FAST FACTS ABOUT STARLINGS
Scientific name: Sturnus vulgaris
Average weight: 2 to 3.6 ounces
Average wingspan: 12 to 16 inches
DID YOU KNOW?
9 INTERESTING FACTS ABOUT STARLINGS
- Starlings are at home in urban, suburban and agricultural settings. They can tolerate areas of high human density and activity. The birds are often found around dumps and landfills, picking through open dumpsters and trash bags.
- A migrating flock of starlings can number 100,000 birds. They roost communally in flocks that sometimes contain as many as a million birds.
- Starlings will pair up in spring and summer to nest and raise their young. They produce from three to eight eggs per clutch.
- Starlings range from Alaska to Florida and northern Mexico. There are an estimated 200 million Starling in in North America.
- Large flocks of starlings sometimes join with grackles and blackbirds to cause serious damage to agricultural crops. Starlings cause an estimated $800 million in damages to crops annually.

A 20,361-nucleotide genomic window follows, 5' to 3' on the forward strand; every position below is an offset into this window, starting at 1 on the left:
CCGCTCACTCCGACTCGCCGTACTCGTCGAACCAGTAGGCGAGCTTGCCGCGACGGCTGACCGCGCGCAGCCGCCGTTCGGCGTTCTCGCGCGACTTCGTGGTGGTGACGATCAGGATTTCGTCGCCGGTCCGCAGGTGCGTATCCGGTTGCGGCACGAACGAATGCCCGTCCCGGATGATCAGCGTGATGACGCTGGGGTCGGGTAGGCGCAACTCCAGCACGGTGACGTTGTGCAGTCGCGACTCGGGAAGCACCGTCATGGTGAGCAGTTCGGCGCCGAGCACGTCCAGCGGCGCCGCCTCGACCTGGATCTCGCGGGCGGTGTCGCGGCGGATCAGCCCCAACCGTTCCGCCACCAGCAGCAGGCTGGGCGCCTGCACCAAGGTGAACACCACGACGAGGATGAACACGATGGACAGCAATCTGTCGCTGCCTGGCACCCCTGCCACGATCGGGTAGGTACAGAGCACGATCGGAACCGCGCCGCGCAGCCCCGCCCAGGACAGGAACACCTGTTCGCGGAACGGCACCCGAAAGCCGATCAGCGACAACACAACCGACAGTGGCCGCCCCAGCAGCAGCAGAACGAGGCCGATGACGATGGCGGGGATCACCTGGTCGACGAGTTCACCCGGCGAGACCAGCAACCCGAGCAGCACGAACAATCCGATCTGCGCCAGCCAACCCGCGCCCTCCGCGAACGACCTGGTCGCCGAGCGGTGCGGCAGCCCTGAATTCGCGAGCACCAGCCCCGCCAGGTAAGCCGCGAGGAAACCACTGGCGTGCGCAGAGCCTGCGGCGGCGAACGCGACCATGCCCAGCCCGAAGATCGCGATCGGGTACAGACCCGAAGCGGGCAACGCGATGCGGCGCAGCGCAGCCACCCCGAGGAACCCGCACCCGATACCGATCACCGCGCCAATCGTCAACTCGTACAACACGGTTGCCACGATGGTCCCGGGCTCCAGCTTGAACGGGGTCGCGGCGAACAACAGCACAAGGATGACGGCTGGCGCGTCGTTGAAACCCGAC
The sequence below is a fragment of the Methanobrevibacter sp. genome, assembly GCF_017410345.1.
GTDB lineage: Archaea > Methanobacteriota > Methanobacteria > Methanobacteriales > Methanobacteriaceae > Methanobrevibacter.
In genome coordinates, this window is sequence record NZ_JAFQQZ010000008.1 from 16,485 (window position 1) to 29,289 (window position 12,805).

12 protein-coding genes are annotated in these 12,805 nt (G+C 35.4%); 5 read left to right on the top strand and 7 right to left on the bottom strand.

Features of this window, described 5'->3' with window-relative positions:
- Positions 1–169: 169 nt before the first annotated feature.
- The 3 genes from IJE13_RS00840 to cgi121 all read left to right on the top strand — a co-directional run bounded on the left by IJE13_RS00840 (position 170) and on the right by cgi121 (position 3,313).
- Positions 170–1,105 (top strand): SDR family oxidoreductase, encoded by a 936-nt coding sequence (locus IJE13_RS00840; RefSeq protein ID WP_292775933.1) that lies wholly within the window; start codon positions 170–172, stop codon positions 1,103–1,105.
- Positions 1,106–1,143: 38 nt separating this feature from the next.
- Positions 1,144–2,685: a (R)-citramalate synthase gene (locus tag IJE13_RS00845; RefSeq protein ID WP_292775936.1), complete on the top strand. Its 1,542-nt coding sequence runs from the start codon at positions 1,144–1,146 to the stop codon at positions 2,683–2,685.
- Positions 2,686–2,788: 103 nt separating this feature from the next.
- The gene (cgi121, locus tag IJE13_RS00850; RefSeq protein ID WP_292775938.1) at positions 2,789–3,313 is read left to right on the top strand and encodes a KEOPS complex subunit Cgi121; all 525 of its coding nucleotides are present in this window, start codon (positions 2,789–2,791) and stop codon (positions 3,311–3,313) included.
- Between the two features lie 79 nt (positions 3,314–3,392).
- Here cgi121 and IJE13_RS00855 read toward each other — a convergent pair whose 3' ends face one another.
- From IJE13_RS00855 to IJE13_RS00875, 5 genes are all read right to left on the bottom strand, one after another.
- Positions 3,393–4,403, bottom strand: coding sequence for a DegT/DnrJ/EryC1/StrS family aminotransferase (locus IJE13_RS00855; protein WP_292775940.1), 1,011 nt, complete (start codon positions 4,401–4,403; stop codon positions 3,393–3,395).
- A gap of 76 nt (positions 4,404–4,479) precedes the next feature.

- In urban and suburban areas, starling nests built into building cavities can pose a fire hazard. New nests are added to old, compounding this combustible materials hazard. The birds can also get stuck in chimneys and metal flues.
- Starlings can enter a round hole that’s just 1-5/8" in diameter, or a slot entrance that’s only 1-5/16" tall (some can enter a 1-1/4" slot).
- Starlings are bold, aggressive scavengers and can quickly destroy crops of strawberries, blueberries, grapes, tomatoes, peaches, figs, apples and cherries. They can also eat up vast stores of grains and certain seeds.
- Starling droppings can contain the fungus histoplasma capsulatum, the cause of histoplasmosis in humans. The droppings are also highly acidic, eating into paint and degrading the strength and structural integrity of many materials.